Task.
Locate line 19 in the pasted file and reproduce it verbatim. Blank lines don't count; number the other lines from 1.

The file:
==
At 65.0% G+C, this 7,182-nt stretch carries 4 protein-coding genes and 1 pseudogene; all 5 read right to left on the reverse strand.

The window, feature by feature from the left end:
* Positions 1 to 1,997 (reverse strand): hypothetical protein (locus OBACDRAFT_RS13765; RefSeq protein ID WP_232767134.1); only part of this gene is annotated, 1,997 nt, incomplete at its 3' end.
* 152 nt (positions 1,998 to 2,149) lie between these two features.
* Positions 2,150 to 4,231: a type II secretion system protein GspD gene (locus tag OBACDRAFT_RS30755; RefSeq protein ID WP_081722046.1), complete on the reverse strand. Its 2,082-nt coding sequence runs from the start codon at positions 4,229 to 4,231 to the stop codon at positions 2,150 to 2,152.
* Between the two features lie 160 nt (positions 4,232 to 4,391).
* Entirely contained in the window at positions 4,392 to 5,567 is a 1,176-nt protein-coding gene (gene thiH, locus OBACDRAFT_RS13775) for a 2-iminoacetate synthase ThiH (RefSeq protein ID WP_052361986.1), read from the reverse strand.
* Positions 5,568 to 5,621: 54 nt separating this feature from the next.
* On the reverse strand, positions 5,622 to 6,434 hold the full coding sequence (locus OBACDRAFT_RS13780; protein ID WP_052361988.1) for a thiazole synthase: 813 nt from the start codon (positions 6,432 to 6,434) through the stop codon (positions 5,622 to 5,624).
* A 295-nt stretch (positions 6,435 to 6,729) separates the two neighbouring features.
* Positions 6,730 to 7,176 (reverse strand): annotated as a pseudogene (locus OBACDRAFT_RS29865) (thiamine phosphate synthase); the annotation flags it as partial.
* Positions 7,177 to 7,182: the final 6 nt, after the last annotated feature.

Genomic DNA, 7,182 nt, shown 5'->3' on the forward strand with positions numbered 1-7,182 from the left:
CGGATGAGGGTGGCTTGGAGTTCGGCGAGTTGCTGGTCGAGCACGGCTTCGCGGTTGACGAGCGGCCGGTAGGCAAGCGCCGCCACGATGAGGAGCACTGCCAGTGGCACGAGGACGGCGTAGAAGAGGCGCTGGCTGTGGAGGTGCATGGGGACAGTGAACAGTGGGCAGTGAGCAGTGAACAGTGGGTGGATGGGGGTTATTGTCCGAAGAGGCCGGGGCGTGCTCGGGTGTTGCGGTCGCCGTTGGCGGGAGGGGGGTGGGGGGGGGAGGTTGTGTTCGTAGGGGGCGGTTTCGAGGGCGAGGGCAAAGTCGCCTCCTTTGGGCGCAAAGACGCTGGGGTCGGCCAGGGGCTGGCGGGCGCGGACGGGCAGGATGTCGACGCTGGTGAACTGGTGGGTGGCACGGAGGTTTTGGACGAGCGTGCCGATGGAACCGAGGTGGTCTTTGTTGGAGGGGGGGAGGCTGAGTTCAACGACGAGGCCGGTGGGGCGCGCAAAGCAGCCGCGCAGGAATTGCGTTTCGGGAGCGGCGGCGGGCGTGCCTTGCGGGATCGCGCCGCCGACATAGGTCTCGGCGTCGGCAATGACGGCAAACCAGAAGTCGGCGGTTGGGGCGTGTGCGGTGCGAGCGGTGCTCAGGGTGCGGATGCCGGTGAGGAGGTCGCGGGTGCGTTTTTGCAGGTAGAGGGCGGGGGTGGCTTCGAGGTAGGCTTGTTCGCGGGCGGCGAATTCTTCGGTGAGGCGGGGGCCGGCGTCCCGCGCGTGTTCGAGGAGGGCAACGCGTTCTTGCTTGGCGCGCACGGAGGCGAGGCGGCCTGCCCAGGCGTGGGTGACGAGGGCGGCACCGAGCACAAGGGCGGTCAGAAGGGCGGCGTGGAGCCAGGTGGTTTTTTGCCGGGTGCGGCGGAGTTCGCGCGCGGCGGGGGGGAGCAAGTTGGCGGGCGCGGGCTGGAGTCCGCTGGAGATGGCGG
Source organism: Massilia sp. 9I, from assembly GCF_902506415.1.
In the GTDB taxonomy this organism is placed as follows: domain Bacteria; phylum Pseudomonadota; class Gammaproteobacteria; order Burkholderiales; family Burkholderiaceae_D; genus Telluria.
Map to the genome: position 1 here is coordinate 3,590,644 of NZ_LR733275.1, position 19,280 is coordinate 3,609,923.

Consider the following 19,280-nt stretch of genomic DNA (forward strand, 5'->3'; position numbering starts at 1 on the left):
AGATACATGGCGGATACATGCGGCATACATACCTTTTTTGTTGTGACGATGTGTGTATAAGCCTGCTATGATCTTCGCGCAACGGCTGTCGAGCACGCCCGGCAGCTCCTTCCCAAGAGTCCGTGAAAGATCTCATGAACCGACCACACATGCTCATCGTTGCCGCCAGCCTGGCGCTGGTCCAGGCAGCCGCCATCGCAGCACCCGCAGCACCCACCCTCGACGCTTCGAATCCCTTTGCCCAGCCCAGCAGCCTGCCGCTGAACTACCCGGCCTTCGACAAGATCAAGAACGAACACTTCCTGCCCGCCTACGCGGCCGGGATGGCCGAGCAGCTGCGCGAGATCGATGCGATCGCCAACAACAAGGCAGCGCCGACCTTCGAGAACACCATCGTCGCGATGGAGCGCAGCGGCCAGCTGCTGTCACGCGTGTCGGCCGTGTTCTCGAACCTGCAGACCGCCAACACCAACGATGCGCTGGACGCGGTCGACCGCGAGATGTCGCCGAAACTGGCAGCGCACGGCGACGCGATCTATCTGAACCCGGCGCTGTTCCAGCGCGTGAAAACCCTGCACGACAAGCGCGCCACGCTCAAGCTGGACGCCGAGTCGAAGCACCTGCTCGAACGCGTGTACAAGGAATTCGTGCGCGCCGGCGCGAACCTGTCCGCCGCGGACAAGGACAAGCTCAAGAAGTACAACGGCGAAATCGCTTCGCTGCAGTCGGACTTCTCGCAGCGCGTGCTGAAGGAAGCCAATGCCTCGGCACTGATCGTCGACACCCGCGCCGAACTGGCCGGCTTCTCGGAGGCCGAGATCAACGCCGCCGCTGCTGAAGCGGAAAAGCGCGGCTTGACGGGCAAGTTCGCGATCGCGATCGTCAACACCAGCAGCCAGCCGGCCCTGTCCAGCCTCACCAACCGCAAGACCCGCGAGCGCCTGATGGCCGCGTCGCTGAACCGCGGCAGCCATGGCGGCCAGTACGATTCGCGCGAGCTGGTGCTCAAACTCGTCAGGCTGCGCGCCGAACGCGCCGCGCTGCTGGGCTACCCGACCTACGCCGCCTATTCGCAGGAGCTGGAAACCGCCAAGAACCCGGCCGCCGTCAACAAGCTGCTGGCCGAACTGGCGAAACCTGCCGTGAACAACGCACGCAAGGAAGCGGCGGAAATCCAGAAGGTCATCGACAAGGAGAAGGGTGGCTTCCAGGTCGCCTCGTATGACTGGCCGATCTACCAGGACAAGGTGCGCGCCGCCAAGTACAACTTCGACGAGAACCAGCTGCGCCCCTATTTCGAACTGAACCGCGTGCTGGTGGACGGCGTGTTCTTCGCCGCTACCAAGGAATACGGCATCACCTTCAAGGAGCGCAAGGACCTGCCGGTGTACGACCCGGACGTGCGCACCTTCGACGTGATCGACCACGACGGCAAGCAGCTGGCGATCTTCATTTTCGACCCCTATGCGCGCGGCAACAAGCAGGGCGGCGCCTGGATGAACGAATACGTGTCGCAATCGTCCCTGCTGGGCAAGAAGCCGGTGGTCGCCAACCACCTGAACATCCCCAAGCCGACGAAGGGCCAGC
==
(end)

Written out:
AGATACATGGCGGATACATGCGGCATACATACCTTTTTTGTTGTGACGATGTGTGTATAAGCCTGCTATGATCTTCGCGCAACGGCTGTCGAGCACGCCCGGCAGCTCCTTCCCAAGAGTCCGTGAAAGATCTCATGAACCGACCACACATGCTCATCGTTGCCGCCAGCCTGGCGCTGGTCCAGGCAGCCGCCATCGCAGCACCCGCAGCACCCACCCTCGACGCTTCGAATCCCTTTGCCCAGCCCAGCAGCCTGCCGCTGAACTACCCGGCCTTCGACAAGATCAAGAACGAACACTTCCTGCCCGCCTACGCGGCCGGGATGGCCGAGCAGCTGCGCGAGATCGATGCGATCGCCAACAACAAGGCAGCGCCGACCTTCGAGAACACCATCGTCGCGATGGAGCGCAGCGGCCAGCTGCTGTCACGCGTGTCGGCCGTGTTCTCGAACCTGCAGACCGCCAACACCAACGATGCGCTGGACGCGGTCGACCGCGAGATGTCGCCGAAACTGGCAGCGCACGGCGACGCGATCTATCTGAACCCGGCGCTGTTCCAGCGCGTGAAAACCCTGCACGACAAGCGCGCCACGCTCAAGCTGGACGCCGAGTCGAAGCACCTGCTCGAACGCGTGTACAAGGAATTCGTGCGCGCCGGCGCGAACCTGTCCGCCGCGGACAAGGACAAGCTCAAGAAGTACAACGGCGAAATCGCTTCGCTGCAGTCGGACTTCTCGCAGCGCGTGCTGAAGGAAGCCAATGCCTCGGCACTGATCGTCGACACCCGCGCCGAACTGGCCGGCTTCTCGGAGGCCGAGATCAACGCCGCCGCTGCTGAAGCGGAAAAGCGCGGCTTGACGGGCAAGTTCGCGATCGCGATCGTCAACACCAGCAGCCAGCCGGCCCTGTCCAGCCTCACCAACCGCAAGACCCGCGAGCGCCTGATGGCCGCGTCGCTGAACCGCGGCAGCCATGGCGGCCAGTACGATTCGCGCGAGCTGGTGCTCAAACTCGTCAGGCTGCGCGCCGAACGCGCCGCGCTGCTGGGCTACCCGACCTACGCCGCCTATTCGCAGGAGCTGGAAACCGCCAAGAACCCGGCCGCCGTCAACAAGCTGCTGGCCGAACTGGCGAAACCTGCCGTGAACAACGCACGCAAGGAAGCGGCGGAAATCCAGAAGGTCATCGACAAGGAGAAGGGTGGCTTCCAGGTCGCCTCGTATGACTGGCCGATCTACCAGGACAAGGTGCGCGCCGCCAAGTACAACTTCGACGAGAACCAGCTGCGCCCCTATTTCGAACTGAACCGCGTGCTGGTGGACGGCGTGTTCTTCGCCGCTACCAAGGAATACGGCATCACCTTCAAGGAGCGCAAGGACCTGCCGGTGTACGACCCGGACGTGCGCACCTTCGACGTGATCGACCACGACGGCAAGCAGCTGGCGATCTTCATTTTCGACCCCTATGCGCGCGGCAACAAGCAGGGCGGCGCCTGGATGAACGAATACGTGTCGCAATCGTCCCTGCTGGGCAAGAAGCCGGTGGTCGCCAACCACCTGAACATCCCCAAGCCGACGAAGGGCCAGC